Going up against the traditionalist lovers of classic opera is no easy thing. You have to be one ballsy creative with a great vision and a lot of grunt. Good thing that the artistic director of Opera Australia, Lyndon Terracini is just that and has taken this month’s production of renowned opera Aida as the first stepping stone on the way to the future for the Australian opera company. Aida is the story of the enslaved Ethiopian princess in Egypt, who’s got a thing for a guy called Ramades. Ramades is sent off to conquer her homeland of Ethiopia and he returns with her Dad – the King – as a slave. Ramades is then given the Egyptian princess’ hand in marriage, but he doesn’t want it, so the two meet-up for one last hurrah on the banks of the Nile before it all comes crashing down. It’s a dramatic love story that, if any other productions of it around the world would indicate – is one hell of an effort by the costume and set design team, let alone the director and singers themselves. Just look at the production on Coolangatta beach by Opera Australia in 2017. But in 2018, Opera Australia is doing something different for now and for the future, working with a unique set, incredible cast and costumes and the world-class, ‘knee-weakeningly’ incredible voices of the singers – as per usual – and a production that is as much appealing to the younger generations of screen-addicted millennials as it is for the… Read More

Death, music and an ugly clown: Rigoletto by Opera Australia is a must-see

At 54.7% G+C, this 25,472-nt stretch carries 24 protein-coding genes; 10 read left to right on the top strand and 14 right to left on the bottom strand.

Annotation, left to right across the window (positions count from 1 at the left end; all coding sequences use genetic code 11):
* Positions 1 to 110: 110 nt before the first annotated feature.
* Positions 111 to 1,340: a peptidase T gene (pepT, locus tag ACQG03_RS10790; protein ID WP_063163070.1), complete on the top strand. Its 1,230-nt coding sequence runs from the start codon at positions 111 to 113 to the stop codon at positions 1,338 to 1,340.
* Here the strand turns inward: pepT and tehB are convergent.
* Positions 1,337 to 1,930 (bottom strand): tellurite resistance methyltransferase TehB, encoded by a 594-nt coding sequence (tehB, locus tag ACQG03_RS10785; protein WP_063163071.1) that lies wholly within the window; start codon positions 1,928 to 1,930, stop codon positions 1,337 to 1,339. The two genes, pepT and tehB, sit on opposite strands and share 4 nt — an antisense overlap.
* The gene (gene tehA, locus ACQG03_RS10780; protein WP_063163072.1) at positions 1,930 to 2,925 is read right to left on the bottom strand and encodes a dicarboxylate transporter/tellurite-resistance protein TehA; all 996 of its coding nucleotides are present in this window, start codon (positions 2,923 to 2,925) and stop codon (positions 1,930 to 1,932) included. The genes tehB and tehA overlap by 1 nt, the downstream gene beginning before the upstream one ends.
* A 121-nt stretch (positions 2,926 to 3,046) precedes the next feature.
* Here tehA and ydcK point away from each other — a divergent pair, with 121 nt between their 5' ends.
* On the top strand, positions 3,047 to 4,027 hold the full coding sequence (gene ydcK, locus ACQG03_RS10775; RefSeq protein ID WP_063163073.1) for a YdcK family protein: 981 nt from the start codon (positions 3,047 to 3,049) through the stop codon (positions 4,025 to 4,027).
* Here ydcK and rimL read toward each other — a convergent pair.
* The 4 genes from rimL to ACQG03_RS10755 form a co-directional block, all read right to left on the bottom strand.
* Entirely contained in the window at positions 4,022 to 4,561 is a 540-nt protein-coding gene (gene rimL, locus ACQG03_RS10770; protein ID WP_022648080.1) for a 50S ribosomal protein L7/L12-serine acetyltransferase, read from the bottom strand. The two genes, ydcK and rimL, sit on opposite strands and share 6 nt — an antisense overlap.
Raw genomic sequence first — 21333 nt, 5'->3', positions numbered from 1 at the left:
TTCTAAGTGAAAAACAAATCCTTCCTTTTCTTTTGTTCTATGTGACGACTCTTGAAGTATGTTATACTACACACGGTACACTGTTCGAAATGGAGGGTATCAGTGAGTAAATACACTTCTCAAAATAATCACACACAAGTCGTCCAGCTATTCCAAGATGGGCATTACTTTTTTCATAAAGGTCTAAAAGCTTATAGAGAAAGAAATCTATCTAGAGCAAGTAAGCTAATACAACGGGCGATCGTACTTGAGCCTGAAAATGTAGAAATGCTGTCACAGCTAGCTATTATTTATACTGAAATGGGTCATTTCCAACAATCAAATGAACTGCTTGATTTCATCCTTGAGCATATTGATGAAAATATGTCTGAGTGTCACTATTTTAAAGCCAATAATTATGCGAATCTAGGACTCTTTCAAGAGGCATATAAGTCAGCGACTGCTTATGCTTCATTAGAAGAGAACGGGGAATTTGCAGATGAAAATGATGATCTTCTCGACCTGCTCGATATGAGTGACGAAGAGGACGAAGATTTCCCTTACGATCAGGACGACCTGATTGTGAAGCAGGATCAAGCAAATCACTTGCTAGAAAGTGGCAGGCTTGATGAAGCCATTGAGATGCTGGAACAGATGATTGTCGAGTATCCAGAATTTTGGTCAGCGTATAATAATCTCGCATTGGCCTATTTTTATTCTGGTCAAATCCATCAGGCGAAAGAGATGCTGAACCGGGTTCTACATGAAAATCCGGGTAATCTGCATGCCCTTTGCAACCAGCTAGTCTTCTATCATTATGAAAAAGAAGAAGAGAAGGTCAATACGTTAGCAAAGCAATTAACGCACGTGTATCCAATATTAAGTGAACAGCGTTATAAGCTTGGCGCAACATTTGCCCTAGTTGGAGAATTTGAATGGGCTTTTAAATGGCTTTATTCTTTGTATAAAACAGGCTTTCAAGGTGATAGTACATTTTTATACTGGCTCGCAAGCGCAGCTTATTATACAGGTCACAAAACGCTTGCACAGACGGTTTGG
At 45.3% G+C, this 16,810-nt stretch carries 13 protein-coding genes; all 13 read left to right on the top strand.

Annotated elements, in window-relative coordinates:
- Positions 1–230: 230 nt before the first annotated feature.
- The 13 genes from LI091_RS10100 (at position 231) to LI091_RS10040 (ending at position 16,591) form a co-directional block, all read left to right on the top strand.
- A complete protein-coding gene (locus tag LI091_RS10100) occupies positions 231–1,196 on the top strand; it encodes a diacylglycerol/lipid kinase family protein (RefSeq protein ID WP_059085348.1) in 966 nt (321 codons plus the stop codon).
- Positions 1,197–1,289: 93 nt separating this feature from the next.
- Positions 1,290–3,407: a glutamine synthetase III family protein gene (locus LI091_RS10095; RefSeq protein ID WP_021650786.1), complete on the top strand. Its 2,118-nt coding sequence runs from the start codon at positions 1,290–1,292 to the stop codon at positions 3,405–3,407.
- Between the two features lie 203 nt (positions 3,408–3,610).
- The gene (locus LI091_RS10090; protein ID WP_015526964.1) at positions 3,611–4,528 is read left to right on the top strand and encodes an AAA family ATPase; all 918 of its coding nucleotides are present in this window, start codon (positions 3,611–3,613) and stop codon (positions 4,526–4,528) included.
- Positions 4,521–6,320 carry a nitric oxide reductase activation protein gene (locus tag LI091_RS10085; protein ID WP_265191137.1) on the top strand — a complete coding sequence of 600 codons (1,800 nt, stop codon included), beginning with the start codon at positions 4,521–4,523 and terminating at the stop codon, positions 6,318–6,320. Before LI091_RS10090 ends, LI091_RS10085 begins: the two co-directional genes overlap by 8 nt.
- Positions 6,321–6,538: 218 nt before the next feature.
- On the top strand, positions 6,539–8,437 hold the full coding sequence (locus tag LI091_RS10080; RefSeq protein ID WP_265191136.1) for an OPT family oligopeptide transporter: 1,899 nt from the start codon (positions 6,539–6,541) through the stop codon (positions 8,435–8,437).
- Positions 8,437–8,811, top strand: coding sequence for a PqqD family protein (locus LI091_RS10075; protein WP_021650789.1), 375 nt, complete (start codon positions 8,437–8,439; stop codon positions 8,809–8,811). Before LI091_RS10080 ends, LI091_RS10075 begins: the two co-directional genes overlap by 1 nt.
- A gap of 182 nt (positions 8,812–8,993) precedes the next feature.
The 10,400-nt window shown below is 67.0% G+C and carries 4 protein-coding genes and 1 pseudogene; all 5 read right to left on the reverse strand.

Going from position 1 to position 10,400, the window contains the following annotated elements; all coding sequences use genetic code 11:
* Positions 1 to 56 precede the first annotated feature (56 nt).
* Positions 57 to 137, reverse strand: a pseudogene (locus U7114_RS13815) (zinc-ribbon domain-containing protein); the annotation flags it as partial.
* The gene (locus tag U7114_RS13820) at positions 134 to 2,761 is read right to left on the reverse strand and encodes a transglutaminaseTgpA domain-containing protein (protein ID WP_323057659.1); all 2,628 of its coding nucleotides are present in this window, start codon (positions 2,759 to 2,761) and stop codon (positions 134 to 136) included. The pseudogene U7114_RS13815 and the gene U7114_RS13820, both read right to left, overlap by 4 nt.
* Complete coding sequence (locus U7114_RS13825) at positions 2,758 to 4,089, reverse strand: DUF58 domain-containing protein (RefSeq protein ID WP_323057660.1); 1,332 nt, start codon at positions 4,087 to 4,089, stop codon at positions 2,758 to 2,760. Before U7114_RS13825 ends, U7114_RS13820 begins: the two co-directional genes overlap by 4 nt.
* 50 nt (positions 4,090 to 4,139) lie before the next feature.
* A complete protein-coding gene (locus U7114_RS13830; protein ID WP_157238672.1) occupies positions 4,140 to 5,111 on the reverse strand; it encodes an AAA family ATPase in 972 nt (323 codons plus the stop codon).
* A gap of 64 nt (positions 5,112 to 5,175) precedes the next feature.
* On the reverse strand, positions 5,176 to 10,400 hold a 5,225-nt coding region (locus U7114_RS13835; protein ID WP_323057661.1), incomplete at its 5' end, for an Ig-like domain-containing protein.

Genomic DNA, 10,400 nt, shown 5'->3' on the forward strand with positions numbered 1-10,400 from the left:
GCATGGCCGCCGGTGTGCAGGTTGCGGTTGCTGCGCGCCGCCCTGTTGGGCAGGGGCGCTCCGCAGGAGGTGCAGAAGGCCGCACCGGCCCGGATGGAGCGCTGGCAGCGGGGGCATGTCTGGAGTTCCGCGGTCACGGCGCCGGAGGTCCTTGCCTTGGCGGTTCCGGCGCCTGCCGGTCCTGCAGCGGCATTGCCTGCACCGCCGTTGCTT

If there’s one thing you learn fast about any opera, is that a lot of them are sad and most of the time, people – if not everyone – die. So it’s no surprise that the tale of Rigoletto, brought to life this winter season in Sydney by Opera Australia – on until 24 August – tells the tale as old as time, but this time, with all the spit ‘n’ polish, the likes only the Australian opera company can produce. Though, stunning oscillating set and world-class costumery aside, it doesn’t detract from the fact that the loss for Rigoletto in the climax is the saddest of many deaths in reproduced operas of late; because it’s all his fault. With director, Elijah Moshinsky behind the wheel of this season’s production, the production by Opera Australia is every bit as unique as the hit aria of the libretto, La Donna e Mobile, which you’d’ve heard before… Dalibor Jenis takes-on the role of the hideous, clowny, much disliked Rigoletto, turning his renowned performances as the likes of Figaro into an award-winning on-stage display. As he encapsulates the role of the overprotective father who pisses a few people off as he goes through life, little does he realise the fate that awaits him – disproportionately driven by his own hand, by today’s standards – with the death of his daughter. The whole thing is really idyllically represented through the music of Verdi, who even at the time, knew he had a hit on his hands. First fury, then despair, then… Read More